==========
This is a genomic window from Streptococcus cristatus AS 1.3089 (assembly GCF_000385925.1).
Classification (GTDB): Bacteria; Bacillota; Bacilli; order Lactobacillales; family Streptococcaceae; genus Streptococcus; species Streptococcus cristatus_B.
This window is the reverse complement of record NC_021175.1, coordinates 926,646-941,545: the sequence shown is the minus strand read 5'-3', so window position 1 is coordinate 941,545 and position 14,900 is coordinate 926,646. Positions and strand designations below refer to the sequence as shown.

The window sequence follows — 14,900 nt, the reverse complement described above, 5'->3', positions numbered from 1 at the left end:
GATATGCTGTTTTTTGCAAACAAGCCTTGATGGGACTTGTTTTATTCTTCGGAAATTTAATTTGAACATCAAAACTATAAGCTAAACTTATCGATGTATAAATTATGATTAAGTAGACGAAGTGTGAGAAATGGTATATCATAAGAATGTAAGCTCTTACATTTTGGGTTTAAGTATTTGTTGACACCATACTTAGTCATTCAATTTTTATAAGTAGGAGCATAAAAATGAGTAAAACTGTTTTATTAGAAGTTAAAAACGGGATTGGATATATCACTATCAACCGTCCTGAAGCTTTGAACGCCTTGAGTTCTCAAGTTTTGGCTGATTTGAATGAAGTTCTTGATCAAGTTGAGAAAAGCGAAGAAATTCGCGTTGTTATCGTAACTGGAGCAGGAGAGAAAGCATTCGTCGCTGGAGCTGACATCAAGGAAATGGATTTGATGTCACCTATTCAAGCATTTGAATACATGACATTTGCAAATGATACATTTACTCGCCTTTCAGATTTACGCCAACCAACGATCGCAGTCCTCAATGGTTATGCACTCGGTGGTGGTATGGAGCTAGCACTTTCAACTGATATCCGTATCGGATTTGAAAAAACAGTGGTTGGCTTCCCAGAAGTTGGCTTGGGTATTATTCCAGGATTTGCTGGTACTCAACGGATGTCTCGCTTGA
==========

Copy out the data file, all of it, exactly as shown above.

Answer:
This is a genomic window from Streptococcus cristatus AS 1.3089 (assembly GCF_000385925.1).
Classification (GTDB): Bacteria; Bacillota; Bacilli; order Lactobacillales; family Streptococcaceae; genus Streptococcus; species Streptococcus cristatus_B.
This window is the reverse complement of record NC_021175.1, coordinates 926,646-941,545: the sequence shown is the minus strand read 5'-3', so window position 1 is coordinate 941,545 and position 14,900 is coordinate 926,646. Positions and strand designations below refer to the sequence as shown.

The window sequence follows — 14,900 nt, the reverse complement described above, 5'->3', positions numbered from 1 at the left end:
GATATGCTGTTTTTTGCAAACAAGCCTTGATGGGACTTGTTTTATTCTTCGGAAATTTAATTTGAACATCAAAACTATAAGCTAAACTTATCGATGTATAAATTATGATTAAGTAGACGAAGTGTGAGAAATGGTATATCATAAGAATGTAAGCTCTTACATTTTGGGTTTAAGTATTTGTTGACACCATACTTAGTCATTCAATTTTTATAAGTAGGAGCATAAAAATGAGTAAAACTGTTTTATTAGAAGTTAAAAACGGGATTGGATATATCACTATCAACCGTCCTGAAGCTTTGAACGCCTTGAGTTCTCAAGTTTTGGCTGATTTGAATGAAGTTCTTGATCAAGTTGAGAAAAGCGAAGAAATTCGCGTTGTTATCGTAACTGGAGCAGGAGAGAAAGCATTCGTCGCTGGAGCTGACATCAAGGAAATGGATTTGATGTCACCTATTCAAGCATTTGAATACATGACATTTGCAAATGATACATTTACTCGCCTTTCAGATTTACGCCAACCAACGATCGCAGTCCTCAATGGTTATGCACTCGGTGGTGGTATGGAGCTAGCACTTTCAACTGATATCCGTATCGGATTTGAAAAAACAGTGGTTGGCTTCCCAGAAGTTGGCTTGGGTATTATTCCAGGATTTGCTGGTACTCAACGGATGTCTCGCTTGA